Learn more about National Poetry Month at poets.org.
Search for poetry in the library catalog.
Or enjoy one of our librarian’s favorite poems below:
This week is Mental Illness Awareness Week. Come check out the mental health books on display at Reeves. Or ask a librarian to show you how to find more.
According to the U.S. Census Bureau’s Facts for Features “National Women’s History Month dates back to March 8, 1857, when women from New York City factories staged a protest over working conditions. International Women’s Day was first observed in 1909, but it wasn’t until 1981 that Congress established National Women’s History Week to be commemorated the second week of March. In 1987, Congress expanded the week to a month.” Click the link to find more interesting facts about the 157.2 million women in the United States.
This year the lunar calendar starts on February 10, which marks the beginning of the Chinese New Year, and the Year of the Snake. Learn more about the sign of the snake in Chinese Horoscopes. Curious about the animal sign for the year you were born, check the Chinese New Year Calendar. Have a wonderful new year!
If you’re a big fan of J.R.R. Tolkien’s Middle-earth cycle books, such as The Hobbit and The Lord of the Rings, then you may have already started celebrating Hobbit Day! September 22nd officially commemorates the birthdays of Tolkien’s well-known characters Bilbo and Frodo Baggins. So, here’s your excuse to have a celebration. If these books have been on your “must-read” list, now is the time to stop by the library and check them out. They can be found on the main level, in the literature section (PR6039.O32). If you’d rather make a movie night out of it, DVDs based on the books can be found in the film collection (PN1995 .L62) also on the main level. Let the festivities begin!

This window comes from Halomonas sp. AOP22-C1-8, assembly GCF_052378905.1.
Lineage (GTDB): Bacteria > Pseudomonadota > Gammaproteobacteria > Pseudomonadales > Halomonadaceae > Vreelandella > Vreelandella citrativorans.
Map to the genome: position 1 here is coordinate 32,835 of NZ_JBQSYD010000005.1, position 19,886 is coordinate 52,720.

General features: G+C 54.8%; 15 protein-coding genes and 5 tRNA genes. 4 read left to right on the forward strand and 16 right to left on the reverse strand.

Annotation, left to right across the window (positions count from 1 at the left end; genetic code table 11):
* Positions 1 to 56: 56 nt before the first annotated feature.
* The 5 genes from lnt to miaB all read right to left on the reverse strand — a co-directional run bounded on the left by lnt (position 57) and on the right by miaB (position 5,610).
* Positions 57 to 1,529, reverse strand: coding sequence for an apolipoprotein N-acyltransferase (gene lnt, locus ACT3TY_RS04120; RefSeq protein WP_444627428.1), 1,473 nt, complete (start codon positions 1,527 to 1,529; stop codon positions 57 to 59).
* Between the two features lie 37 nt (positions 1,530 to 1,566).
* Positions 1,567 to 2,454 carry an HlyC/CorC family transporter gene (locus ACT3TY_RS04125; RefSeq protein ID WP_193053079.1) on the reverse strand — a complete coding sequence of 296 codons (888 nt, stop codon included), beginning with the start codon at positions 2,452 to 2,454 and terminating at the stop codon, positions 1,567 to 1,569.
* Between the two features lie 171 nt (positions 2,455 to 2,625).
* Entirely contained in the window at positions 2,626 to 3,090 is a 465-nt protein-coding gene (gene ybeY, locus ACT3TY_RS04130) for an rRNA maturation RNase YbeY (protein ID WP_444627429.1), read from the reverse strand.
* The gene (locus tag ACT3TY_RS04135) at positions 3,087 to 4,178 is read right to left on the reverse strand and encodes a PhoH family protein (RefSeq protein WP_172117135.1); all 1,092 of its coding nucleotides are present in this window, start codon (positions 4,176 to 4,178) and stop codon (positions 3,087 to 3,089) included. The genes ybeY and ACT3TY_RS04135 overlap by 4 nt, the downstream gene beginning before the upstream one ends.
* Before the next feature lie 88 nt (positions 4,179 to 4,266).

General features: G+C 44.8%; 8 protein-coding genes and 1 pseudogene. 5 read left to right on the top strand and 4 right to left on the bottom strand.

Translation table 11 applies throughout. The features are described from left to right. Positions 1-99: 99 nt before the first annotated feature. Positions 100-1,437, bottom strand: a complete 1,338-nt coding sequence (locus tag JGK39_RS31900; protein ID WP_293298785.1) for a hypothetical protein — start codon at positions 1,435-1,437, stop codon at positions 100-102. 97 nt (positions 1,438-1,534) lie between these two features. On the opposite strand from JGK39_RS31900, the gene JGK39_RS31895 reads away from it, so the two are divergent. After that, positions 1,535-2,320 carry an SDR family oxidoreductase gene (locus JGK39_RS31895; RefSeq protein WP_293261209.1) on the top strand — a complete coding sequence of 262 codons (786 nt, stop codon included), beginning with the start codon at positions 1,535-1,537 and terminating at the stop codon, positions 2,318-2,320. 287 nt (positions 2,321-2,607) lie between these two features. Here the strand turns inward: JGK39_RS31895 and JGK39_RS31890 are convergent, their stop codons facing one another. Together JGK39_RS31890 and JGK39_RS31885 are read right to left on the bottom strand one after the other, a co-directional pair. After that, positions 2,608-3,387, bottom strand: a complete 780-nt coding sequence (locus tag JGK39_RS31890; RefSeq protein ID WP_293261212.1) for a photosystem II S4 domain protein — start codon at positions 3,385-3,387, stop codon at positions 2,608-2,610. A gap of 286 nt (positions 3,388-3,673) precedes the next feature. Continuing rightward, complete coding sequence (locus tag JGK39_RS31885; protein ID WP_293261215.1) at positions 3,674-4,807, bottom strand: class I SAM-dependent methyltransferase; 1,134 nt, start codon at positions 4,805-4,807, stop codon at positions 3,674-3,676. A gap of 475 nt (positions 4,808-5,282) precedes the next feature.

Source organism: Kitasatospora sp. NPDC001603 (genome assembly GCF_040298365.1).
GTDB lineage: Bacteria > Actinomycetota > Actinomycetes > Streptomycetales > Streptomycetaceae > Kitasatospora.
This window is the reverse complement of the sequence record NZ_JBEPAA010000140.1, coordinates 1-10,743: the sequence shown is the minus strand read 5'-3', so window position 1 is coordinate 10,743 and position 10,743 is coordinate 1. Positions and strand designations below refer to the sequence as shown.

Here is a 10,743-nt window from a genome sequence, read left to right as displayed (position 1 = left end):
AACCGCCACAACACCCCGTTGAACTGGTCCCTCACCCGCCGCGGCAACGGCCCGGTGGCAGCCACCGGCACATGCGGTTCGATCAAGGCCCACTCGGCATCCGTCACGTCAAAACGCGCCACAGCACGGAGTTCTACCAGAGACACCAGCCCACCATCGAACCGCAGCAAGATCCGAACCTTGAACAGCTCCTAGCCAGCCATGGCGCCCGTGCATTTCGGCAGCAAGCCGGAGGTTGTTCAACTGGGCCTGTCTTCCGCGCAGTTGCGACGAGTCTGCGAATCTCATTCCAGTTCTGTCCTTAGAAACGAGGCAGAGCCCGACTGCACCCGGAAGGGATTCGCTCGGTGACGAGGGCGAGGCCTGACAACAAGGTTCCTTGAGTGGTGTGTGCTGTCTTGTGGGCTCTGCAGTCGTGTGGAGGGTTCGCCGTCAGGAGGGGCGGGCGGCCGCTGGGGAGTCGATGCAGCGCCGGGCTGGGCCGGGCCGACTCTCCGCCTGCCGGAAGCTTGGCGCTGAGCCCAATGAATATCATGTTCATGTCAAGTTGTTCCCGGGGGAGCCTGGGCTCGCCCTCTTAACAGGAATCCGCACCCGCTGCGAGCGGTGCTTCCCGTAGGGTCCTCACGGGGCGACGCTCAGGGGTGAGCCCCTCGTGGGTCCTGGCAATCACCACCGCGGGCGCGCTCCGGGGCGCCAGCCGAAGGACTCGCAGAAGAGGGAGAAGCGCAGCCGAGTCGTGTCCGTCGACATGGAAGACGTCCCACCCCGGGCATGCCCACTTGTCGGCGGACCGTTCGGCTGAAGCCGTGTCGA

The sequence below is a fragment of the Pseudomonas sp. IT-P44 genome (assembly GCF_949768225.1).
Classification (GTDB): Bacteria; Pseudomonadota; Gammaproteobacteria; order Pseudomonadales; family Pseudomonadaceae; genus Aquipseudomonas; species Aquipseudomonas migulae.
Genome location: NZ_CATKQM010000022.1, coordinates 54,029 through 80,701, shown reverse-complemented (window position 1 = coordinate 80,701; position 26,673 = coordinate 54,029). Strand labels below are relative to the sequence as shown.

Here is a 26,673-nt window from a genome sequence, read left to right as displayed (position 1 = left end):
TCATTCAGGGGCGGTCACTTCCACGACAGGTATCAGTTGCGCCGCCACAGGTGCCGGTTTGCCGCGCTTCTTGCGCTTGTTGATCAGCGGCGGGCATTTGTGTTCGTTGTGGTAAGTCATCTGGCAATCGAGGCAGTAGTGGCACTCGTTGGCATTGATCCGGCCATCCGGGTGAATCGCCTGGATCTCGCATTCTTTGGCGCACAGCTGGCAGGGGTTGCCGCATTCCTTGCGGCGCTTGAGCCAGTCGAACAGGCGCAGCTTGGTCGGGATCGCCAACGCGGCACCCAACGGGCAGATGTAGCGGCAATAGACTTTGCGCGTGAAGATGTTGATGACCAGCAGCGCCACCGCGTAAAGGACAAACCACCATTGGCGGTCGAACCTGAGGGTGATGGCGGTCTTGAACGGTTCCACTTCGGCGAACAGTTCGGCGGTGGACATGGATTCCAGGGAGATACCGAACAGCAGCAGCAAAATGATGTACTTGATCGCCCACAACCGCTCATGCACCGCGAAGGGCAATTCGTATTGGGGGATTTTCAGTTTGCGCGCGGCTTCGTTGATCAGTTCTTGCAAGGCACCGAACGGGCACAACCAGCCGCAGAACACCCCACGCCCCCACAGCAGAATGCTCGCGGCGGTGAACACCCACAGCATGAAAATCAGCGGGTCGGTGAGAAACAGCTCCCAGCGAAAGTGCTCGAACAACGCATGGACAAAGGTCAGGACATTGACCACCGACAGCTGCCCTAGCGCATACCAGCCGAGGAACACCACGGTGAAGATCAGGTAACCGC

Hurray, we get an extra day this year. February 29th occurs every four years, with the exception of years ending with “00” that are not divisible by 400. The year in which this occurs, is called a Leap Year.
The earth rotates around the sun once every 365 and about 1/4 days. So, by adding an extra day every four years, we get close to keeping the calendar consistent with the earth’s annual trip around the sun.
So, celebrate Leap Day doing something creative, productive, and maybe even fun!